‘A sad new record’: Springfield hospital treats record number of coronavirus patients

·4 min read

On Sunday morning, healthcare workers at CoxHealth in Springfield were busy treating 187 coronavirus patients, one hospital executive said. It was the most yet.

CoxHealth CEO Steve Edwards called the total, which broke a record set just the day before, “a sad new record.”

“Please consider vaccinating as a civic responsibility-to protect others, to protect children, to protect our community,” Edwards wrote on Twitter Sunday morning.

On Saturday, Edwards wrote on social media that the hospital had 180 inpatients battling the coronavirus, which at the time was a new record.

About eight weeks ago, there were 28 patients, he wrote. In the past two months, the deaths from the coronavirus increased from 446 to 560.

“I can’t understand the motivations of people disparaging healthcare providers and diminishing the reality of this pandemic,” Edwards tweeted as health officials continue urging Missourians to get vaccinated as the more aggressive delta variant has continued to add to recent spikes in infections and deaths.

In Greene County, where Springfield is located, 42.5% of the population has initiated vaccination and 36.2% has completed the vaccination process. Statewide, 48.1% of the population has initiated the vaccine and 41.3% has completed it, according to the Missouri Department of Health and Senior Services.

In the past week, 887 more people tested positive for COVID-29 in Greene County, according to state data. Increasingly, hospitals are admitting children with the virus.

On Thursday, more than 300 people were hospitalized for COVID-19 across the two health systems in Springfield including three patients under age 10.

That day, there were 145 COVID-19 patients at Mercy Springfield, according to chief administrative officer Erik Frederick. Five of those patients were under the age of 20 and three were under age 10.

Ninety-three percent of the patients were unvaccinated.

Later Friday, Frederick said Mercy had 130 COVID-19 patients. Six were children, including four under age 10.

There were 168 COVID-19 patients at CoxHealth, Edwards said Friday. Three patients were 19 or younger.

Unsettled. Frustrated. Changed? Tell us about your experience in the new COVID-19 wave

CoxHealth brought in temporary cooling equipment because at least 75 patients died in July at its hospital in Springfield and other system hospitals in the region, Edwards said at a news conference Wednesday.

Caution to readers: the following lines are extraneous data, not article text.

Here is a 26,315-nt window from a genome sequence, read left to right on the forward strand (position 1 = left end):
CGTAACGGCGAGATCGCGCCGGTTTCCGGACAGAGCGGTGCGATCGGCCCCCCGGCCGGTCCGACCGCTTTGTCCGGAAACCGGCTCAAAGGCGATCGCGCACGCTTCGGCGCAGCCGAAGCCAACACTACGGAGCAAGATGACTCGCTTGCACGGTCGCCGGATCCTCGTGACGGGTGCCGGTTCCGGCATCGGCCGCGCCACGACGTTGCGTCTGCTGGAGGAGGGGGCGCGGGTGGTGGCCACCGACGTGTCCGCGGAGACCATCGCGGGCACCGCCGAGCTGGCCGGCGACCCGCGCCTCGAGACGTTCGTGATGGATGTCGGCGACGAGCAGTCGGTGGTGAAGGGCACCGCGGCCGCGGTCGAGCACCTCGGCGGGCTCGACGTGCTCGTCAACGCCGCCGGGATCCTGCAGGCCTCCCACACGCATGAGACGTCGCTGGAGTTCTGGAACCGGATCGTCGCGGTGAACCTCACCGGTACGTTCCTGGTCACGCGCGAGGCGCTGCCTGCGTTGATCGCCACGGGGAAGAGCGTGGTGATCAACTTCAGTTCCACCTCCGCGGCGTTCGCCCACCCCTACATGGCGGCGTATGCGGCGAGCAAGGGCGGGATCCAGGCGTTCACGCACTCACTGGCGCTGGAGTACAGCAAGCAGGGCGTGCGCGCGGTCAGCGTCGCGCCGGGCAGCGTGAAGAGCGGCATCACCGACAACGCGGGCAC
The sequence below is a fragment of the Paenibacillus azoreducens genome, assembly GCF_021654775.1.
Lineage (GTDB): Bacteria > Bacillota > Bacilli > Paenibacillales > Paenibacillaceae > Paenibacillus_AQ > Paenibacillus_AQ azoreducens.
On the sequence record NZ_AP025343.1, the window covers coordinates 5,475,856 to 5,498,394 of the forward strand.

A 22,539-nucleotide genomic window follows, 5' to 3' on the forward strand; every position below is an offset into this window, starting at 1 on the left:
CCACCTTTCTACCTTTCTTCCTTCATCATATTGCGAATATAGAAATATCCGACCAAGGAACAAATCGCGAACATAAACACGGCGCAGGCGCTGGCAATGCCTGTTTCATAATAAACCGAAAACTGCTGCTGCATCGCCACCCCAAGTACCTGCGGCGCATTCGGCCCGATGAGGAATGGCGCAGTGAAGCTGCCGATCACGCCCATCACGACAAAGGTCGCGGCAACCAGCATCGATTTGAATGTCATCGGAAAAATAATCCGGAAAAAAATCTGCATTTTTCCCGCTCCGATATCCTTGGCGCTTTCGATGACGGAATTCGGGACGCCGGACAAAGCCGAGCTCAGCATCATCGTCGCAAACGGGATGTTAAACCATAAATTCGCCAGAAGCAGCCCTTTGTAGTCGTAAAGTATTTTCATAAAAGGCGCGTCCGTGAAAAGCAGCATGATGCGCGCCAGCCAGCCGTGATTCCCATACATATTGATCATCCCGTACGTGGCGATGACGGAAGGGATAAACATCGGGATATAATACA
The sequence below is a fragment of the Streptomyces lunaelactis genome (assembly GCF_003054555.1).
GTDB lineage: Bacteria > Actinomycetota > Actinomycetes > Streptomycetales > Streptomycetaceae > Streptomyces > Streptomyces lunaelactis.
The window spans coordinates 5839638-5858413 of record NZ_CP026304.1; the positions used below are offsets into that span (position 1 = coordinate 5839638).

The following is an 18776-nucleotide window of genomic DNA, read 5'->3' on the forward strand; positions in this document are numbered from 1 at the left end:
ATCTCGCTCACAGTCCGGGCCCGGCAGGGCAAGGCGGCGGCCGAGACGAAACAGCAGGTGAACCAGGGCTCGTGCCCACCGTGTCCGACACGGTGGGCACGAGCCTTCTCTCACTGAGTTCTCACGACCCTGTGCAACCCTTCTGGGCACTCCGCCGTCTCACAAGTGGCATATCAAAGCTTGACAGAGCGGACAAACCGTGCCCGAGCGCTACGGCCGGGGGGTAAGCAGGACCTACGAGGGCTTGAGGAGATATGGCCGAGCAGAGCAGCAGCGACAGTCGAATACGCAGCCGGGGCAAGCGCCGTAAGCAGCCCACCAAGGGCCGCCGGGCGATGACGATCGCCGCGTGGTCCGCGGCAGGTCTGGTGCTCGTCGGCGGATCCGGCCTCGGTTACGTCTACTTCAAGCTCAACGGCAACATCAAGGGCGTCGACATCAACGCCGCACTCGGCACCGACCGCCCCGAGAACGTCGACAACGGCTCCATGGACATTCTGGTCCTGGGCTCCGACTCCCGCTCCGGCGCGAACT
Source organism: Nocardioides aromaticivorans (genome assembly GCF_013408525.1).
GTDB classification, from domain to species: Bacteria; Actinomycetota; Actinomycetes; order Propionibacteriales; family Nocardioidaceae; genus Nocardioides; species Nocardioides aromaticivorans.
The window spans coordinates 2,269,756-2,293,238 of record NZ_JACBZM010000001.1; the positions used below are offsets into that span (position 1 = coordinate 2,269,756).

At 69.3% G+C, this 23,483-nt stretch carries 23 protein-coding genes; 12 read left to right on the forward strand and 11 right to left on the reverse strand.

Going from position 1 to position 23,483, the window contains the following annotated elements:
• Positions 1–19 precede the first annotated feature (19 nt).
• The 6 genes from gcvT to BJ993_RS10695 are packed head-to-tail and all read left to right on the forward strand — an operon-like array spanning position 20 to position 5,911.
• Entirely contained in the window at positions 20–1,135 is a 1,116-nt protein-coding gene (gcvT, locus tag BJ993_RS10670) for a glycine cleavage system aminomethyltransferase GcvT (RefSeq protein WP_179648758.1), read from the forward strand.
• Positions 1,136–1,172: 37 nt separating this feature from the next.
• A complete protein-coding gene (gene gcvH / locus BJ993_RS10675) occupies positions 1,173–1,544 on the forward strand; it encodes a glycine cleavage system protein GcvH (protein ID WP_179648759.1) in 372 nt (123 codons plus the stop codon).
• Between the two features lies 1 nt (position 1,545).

He also said the health system brought in about 200 traveling nurses and respiratory therapists, with about 60 more scheduled to arrive a short time later. But they still had to transfer some patients outside the strained southwest Missouri region.

Edwards on Tuesday said new projections show cases would peak in the next week or two, earlier than originally predicted, because the incubation period for the delta variant that makes up most of the new cases is so fast.

“I hope that is the case,” he said, adding. “It feels like every day we are at or near capacity.”

Brent Hubbard, Mercy Springfield’s chief operating officer, said in late July that vaccinations are key to stopping the virus’ spread. Some people are heeding his advice.

One of Mercy Springfield’s sites saw the number of people seeking the vaccine each day rise from 150 to 250, Hubbard said last week, urging more people to follow their lead.

“Please spare your family the heartbreak that we are seeing in our hallways every day,” he said.

In mid-July, Missouri Gov. Mike Parson announced a vaccine incentive program with $10,000 prizes for 900 lottery winners to encourage residents to at least get one dose of the vaccine against COVID-19.

In Springfield, vaccine clinics for students age 12 and up will be held Aug. 3 and Aug. 5 at Hammons Field. Students who get a vaccine will get two free tickets to that night’s baseball game.

Vaccine information can be found at vaccines.gov.

The Star’s Katie Moore and the Associated Press contributed.

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